Perspectives in Education: John Krull


The opening day of the 2012 Indiana

General Assembly

started with a surrender and then

veered to a slowdown.

Back to business as usual.

The surrender came Tuesday morning, less than three hours before the Indiana

House of Representatives and Senate were set to gavel themselves into action.

The new

Statehouse security measures

announced on Dec. 30 had drawn blistering

criticism from Democrats, organized labor, open government advocates and, well,

frankly just about everyone but the people who drew the rules up. Those

measures would have limited the number of people in the people's house to 3,000

people at a time, including the 1,700 state employees who work there.

Last year's labor rallies pulled in more than 1,300 people on slow days.

Democrats and labor saw the restrictions as a Republican

attempt to discourage dissent on the controversial right-to-work

measure the GOP wants to push through this legislative session. That bill

would make it illegal for employers to require workers to pay fees to a union

as a condition of employment. A similar measure last year prompted

massive demonstrations and a five-week-long walkout by House




Mitch Daniels

told me that the new security rules and the right-to-work

battle were "separate issues," but he pulled the plug on them anyway and

announced that things were going back to the way they were in a late-morning

press conference.

That way, he said, "there won't have been a needless argument."

Daniels' distinction between right to work and ditching the new security rules

didn't stop Democrats from claiming victory and momentum almost immediately.

When Rep. John Day, D-Indianapolis, heard that the restrictions had been

lifted, he almost shouted.

"The First Amendment lives. James Madison would be proud," he said.

That euphoria carried into the early part of the afternoon.

Outside the Statehouse, protestors from labor unions around the state lifted

signs that said, among other things, "America is a union" and "Storm the

castle," as motorists driving by the Statehouse honked their horns or shook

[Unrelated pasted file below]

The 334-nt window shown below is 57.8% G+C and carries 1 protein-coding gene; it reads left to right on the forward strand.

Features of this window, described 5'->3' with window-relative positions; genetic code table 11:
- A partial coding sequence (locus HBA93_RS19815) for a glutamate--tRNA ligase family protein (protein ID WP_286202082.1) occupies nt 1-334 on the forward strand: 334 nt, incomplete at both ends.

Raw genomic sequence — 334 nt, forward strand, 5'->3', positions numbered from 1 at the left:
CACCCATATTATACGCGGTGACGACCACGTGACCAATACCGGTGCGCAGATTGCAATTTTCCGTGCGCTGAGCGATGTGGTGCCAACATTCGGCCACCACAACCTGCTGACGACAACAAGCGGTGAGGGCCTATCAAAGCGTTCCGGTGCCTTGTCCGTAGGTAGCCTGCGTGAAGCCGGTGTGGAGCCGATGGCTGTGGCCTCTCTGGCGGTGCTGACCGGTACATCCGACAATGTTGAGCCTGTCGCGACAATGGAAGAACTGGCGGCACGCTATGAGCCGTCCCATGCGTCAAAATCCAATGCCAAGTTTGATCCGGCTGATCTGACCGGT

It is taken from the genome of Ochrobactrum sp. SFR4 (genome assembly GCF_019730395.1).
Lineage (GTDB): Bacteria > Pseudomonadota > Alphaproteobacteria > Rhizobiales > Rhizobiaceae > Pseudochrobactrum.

their fists, depending upon which side of the right-to-work dispute they


The high spirits faded as the afternoon progressed.

The House was supposed to go in to session at 1:30 p.m. That time came and

went. So did 2 p.m. And 2:30 p.m.And 3:00 p.m.

As the day dragged on, the crowds drifted away. Getting fired up to storm

the castle is one thing. Staying excited while you're watching paint dry

is another.

Finally, at 3:30 p.m., Democratic leader Rep.

Pat Bauer

, D-South Bend, held a press conference. He stood at a

lectern with 33 Democrats behind him.

Bauer raised objections to the way Republicans were trying to "ram" right to

work through the legislature, but didn't say whether he and his fellow

Democrats would return to the floor of the House or whether they would stay

away again.


Speaker Brian Bosma

, R-Indianapolis, reacted to

the Democrats' absence from the floor of the chamber with predictable, if

somewhat synthetic outrage. He decried the other party's tactics and said

that he couldn't see a way that right to work would be taken off the table.

He and Bauer traded barbs in their dueling press conferences with the sort of

dispirited energy of aging rock stars who have been on

the road way too long. Another opening, another show.

About the only interesting thing that came of their skirmishing was a proposal

Bauer made at the press conference.

He said that Bosma and Republicans should hold

hearings around the state about right to work to see where the public stands on

the issue. He and other Democrats cited a Ball State University poll on

the issue that showed that 48 percent of the Hoosiers surveyed didn't even

understand what right to work is.

If Bosma would agree to hold those hearings, Bauer

hinted – but only hinted – that Democrats might return to the


After Bauer finished the press conference, I asked several Democrats if the

hearings-around-the-state suggestion was a trial balloon. They all said

it was.

One of them said, laughing, "Sometimes those Hail Mary passes do connect."

He paused.

"It better, because that's about all we have left," he said.

John Krull is

executive editor of The Statehouse File, director of Franklin College's Pulliam

School of Journalism and host of No Limits, WFYI 90.1 FM Indianapolis.


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